Subbiah commented on the steady increase in enrolment in deaf students, with 11 currently registered across three campuses. Turning to the technical and academic challenges confronting interpreters in using sign language - as a language that is still developing - he noted that online learning has assisted interpreters to gain access to the teaching and learning material. He also added that interpretation services/ interpreters are available on the UKZN Moodle/LEARN 2021 site; PowerPoints encoded with SASL; live lectures accessed on Zoom; and through WhatsApp texts or video calls.

Mr Njabulo Manyoni from the ULPDO and the programme director for the opening and closing sessions, explored integrated approaches to IsiZulu terminography and lexicography. He said that terminology development, which is one of the building blocks for language advancement consists of five stages, namely, harvesting, consultation, verification, standardisation and dissemination.

Highlighting the importance of lexicography (dictionaries) and its various uses in understanding Language for General Purposes and Language for Special Purposes, he referred to UKZN’s Language Policy which promotes both English and IsiZulu and noted that ‘bilingual dictionaries are able to meet the needs of users of both languages.’

Dr Lolie Makhubu-Badenhorst, Acting Director: ULPDO discussed the development of a user-friendly Mandarin-English-IsiZulu trilingual dictionary, as a joint project that is still underway, having been delayed by the COVID-19 pandemic.

Showing a sample of the dictionary, she explained that it aims to provide users with an elementary level of the three languages and to assist them with a specific need or problem.

Other topics explored during the symposium included the intellectualisation of isiZulu as an African language in Higher Education Institutions; the importance of language in the 4IR: A case study of UKZN’s Bua Le Nna project; procedures applied in UKZNdaba Online translations; Python computer programming; and perceptions of the use of the IsiZulu Termbank Technology.

Mr Luke Vorster a researcher and lecturer in the School of Mathematics, Statistics and Computer Science, closed the symposium by thanking all those in attendance and guest speaker, Wai Mak. He also extended his thanks to the ULPDO, the Corporate Relations Division and the Information and Communications Services Division for making the symposium possible.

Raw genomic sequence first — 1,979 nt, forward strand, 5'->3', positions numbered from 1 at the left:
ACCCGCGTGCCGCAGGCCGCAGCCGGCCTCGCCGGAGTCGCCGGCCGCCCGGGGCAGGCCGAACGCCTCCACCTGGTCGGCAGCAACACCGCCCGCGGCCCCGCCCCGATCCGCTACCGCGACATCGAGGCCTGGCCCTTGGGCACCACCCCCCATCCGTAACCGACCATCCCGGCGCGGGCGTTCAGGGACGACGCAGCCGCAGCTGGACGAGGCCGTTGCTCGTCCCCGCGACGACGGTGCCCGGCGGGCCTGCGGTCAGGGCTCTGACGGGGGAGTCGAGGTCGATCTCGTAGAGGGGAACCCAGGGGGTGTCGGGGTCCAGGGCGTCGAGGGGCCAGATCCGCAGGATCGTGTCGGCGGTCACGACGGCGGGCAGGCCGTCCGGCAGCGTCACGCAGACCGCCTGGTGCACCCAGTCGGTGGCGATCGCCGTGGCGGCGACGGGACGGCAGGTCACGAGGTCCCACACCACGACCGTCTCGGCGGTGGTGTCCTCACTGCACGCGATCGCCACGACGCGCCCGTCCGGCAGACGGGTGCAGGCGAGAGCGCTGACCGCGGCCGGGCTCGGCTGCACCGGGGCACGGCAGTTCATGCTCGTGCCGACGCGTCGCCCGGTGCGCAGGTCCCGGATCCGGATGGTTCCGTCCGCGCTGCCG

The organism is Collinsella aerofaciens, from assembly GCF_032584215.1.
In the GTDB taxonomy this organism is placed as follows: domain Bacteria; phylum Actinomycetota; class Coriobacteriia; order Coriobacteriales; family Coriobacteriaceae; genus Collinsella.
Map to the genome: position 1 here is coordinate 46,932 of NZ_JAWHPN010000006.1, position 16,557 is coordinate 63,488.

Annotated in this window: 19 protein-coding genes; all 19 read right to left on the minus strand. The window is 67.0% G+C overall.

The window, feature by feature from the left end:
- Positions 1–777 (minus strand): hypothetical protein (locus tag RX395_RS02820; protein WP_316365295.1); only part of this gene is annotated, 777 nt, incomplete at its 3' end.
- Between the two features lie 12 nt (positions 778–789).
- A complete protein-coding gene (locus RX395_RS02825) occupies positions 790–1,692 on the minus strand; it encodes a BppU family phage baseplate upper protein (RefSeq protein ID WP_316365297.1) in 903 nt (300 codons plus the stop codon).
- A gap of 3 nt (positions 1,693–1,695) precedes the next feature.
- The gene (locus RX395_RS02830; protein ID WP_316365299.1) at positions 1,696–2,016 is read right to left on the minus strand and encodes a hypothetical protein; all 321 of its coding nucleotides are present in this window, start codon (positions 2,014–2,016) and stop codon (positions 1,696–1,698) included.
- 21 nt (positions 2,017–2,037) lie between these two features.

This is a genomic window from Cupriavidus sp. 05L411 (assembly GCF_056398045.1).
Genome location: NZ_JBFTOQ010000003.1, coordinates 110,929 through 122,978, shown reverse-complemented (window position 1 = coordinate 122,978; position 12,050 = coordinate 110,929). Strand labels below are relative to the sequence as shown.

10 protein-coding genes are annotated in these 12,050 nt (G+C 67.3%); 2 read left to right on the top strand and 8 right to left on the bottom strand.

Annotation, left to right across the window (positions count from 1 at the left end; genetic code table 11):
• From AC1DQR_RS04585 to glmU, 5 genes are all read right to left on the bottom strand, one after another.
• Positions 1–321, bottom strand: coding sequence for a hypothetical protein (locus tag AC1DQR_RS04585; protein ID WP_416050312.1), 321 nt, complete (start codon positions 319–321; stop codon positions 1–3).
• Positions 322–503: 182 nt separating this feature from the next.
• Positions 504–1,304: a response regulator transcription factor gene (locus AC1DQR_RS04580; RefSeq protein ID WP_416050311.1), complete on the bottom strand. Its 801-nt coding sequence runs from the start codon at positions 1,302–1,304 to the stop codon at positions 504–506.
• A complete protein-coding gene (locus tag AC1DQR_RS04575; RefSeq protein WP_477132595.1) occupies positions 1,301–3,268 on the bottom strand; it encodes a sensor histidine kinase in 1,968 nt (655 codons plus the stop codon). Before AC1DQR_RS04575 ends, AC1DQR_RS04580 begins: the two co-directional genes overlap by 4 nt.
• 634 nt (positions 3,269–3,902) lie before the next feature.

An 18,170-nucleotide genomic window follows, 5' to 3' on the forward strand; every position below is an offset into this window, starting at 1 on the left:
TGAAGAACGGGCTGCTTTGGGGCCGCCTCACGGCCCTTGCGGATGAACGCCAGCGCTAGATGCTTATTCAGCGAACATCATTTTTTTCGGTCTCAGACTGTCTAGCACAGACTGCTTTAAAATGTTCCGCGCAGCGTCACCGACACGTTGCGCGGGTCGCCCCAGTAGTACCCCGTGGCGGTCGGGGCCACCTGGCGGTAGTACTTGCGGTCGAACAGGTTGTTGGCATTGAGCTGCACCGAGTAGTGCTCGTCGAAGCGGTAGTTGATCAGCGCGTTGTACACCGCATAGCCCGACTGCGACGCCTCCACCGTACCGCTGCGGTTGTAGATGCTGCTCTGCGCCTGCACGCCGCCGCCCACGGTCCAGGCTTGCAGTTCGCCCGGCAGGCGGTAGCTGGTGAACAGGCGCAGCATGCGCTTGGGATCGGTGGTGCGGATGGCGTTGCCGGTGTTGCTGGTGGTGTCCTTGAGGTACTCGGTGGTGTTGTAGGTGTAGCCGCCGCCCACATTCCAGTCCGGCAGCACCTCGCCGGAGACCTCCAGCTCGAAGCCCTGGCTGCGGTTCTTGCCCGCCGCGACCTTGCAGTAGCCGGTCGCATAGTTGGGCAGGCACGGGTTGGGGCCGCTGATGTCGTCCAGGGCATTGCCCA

To watch the webinar, click here.

Words: Hlengiwe Khwela

Images: Supplied

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A Passion for Science

A Passion for Science
Master’s student, Mr Lehlohonolo Lekesi.

Mr Lehlohonolo Lekesi has entered his research project entitled: Investigating the structure, morphology, optical, and thermal behaviour in a TiO2/MAPbI3 heterogeneous film for solar cell applications for the Postgraduate Research and Innovation Symposium (PRIS 2021) to be hosted by UKZN’s College of Agriculture, Engineering and Science (CAES) from 9 to 10 December.

Free State-born Lekesi completed his matric in 2015 with outstanding results in Accounting, Natural Science, Mathematics, and Life Science at Kgola Thuto Secondary School where he was rated the 4th best performing student in natural science.

He is fascinated by the different disciplines of science that seek to find viable solutions to real-life problems. ‘This was the driving force that motivated me to pursue a Bachelor of Science majoring in Chemistry and Physics (2018) and Bachelor of Science Honours majoring in Polymer Science (2019),’ he said.